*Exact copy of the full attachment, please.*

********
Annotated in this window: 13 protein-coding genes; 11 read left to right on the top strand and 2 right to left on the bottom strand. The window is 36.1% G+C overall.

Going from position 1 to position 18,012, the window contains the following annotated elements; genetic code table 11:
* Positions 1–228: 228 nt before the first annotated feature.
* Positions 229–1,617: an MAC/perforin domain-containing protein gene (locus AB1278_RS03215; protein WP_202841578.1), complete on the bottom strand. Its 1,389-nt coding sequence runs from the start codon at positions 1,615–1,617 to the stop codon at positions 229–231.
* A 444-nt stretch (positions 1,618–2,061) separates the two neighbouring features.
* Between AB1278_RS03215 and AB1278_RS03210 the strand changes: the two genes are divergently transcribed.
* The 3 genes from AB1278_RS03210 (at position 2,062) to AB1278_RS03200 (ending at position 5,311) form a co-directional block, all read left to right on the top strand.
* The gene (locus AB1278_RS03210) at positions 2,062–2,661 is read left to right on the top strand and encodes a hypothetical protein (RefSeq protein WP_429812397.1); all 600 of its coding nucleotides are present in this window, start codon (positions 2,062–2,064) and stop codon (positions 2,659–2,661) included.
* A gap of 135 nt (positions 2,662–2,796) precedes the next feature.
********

Annotated in this window: 13 protein-coding genes; 11 read left to right on the top strand and 2 right to left on the bottom strand. The window is 36.1% G+C overall.

Going from position 1 to position 18,012, the window contains the following annotated elements; genetic code table 11:
* Positions 1–228: 228 nt before the first annotated feature.
* Positions 229–1,617: an MAC/perforin domain-containing protein gene (locus AB1278_RS03215; protein WP_202841578.1), complete on the bottom strand. Its 1,389-nt coding sequence runs from the start codon at positions 1,615–1,617 to the stop codon at positions 229–231.
* A 444-nt stretch (positions 1,618–2,061) separates the two neighbouring features.
* Between AB1278_RS03215 and AB1278_RS03210 the strand changes: the two genes are divergently transcribed.
* The 3 genes from AB1278_RS03210 (at position 2,062) to AB1278_RS03200 (ending at position 5,311) form a co-directional block, all read left to right on the top strand.
* The gene (locus AB1278_RS03210) at positions 2,062–2,661 is read left to right on the top strand and encodes a hypothetical protein (RefSeq protein WP_429812397.1); all 600 of its coding nucleotides are present in this window, start codon (positions 2,062–2,064) and stop codon (positions 2,659–2,661) included.
* A gap of 135 nt (positions 2,662–2,796) precedes the next feature.